course. Thus, it is expected that a successful ME 482 Mechanical Engineering Project will require
a minimum of 9 hours of work per week throughout the term. More work may be required from
time-to-time during execution of the project and to write the final report.

Financial Support for Projects:
Most ME 482 projects do not entail significant expense, but in cases where purchases are made (e.g.,
materials, parts, a sensor, a special tool), the Department of Mechanical & Mechatronics Engineering
will endeavor to support ME 482 projects to a maximum of $50 per term per student. Most projects that
involve making of a physical prototype will require further funding. Normally, funds in excess of $50
would come from other sources, such as the research funds of the project supervisor, industrial support
or sponsorship. All expenditures are to be made at the combined discretion of the student and
supervisor. Claims for expenses should be presented to the Department’s Administrative Assistant,
Donna Kellendonk and must be accompanied by the original receipts.

OCE Connections: Applications for funding from the Ontario Centres of Excellence (OCE)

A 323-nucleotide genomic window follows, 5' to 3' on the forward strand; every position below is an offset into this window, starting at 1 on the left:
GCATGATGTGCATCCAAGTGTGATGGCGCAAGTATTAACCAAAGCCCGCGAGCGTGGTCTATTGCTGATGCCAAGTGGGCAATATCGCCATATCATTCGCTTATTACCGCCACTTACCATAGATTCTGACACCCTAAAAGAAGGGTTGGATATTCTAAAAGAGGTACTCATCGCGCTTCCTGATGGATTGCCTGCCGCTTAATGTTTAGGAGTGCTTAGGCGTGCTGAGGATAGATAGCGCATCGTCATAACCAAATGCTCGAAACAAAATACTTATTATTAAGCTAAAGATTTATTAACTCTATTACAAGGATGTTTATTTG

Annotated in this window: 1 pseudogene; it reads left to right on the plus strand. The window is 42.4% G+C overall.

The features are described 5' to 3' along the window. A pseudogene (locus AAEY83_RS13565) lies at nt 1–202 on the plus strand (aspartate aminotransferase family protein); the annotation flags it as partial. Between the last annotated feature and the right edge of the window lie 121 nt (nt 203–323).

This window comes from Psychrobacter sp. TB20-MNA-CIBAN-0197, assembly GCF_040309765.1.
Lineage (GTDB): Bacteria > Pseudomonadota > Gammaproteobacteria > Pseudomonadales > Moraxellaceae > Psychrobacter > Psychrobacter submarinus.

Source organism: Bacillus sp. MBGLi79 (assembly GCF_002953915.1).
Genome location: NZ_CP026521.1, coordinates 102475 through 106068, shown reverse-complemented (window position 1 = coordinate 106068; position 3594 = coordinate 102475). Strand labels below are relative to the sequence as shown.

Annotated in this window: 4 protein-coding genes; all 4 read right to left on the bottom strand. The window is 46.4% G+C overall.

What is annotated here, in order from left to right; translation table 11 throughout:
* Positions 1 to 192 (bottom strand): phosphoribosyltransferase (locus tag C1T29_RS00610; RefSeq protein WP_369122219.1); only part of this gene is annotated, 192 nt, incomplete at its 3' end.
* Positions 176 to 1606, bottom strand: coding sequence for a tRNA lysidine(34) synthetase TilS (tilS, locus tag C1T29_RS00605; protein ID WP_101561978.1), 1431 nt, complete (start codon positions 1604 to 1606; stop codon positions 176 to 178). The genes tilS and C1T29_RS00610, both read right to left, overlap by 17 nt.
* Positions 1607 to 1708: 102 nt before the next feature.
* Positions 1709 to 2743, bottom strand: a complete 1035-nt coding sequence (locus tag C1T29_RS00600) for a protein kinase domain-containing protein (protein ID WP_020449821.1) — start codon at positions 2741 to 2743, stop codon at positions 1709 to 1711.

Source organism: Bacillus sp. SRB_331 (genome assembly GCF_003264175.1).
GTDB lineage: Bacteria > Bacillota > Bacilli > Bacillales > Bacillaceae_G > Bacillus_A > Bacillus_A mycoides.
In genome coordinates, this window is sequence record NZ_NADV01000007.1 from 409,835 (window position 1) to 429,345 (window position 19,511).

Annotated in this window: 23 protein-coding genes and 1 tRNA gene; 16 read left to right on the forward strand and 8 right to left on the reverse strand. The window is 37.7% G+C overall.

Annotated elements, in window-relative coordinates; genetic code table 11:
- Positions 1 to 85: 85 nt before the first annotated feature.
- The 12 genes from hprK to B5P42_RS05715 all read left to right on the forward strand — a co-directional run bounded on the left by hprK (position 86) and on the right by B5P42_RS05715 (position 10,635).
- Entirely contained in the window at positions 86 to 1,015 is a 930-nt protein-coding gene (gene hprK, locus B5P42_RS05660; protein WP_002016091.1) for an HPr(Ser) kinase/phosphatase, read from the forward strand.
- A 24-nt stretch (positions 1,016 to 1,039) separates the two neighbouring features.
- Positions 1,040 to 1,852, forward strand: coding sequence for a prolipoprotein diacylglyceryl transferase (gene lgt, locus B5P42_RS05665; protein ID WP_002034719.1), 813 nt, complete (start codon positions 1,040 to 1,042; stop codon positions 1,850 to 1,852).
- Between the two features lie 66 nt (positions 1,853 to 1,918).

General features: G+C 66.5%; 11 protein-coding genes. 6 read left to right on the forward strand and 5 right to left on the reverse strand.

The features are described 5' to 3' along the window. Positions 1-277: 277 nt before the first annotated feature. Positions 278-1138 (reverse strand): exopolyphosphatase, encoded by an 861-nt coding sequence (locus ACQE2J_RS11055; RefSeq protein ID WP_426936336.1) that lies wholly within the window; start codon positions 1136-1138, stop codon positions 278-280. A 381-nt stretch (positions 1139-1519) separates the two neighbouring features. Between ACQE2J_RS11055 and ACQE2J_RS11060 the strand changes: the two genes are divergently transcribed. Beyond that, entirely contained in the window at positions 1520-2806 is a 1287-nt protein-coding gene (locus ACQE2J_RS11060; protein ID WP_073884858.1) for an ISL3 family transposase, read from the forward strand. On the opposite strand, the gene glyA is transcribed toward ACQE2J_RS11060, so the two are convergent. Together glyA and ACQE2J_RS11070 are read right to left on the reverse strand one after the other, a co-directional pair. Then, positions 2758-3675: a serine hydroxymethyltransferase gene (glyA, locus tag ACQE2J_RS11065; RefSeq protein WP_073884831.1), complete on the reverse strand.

Connections Program require an industrial partner who will provide money in partial support of the
project. See the OCE web site at: http://www.oce-ontario.org/Pages/TConnect.aspx. These applications
must be submitted to Prof. L. Simon by email at lsimon@uwaterloo.ca on or before 6:00 pm, Friday,
Jan. 15th. Note that the Connections Program is subject to availability of funds. It is
recommended that you contact Professor Simon immediately to inform him of your intention to submit a
proposal for OCE Connections project funding and to get the required application forms.

The Canadian Posture & Seating Center Award for Project Funding: are awards in support of
student projects valued between $500 and $2000 established to encourage students with good
academic standing to develop systems, methodology or assistive devices in aid of full participation in
Canadian Society by physically disadvantaged persons. The awards will be granted to outstanding
students who demonstrate an interest and ability in engineering activities directed toward delivery of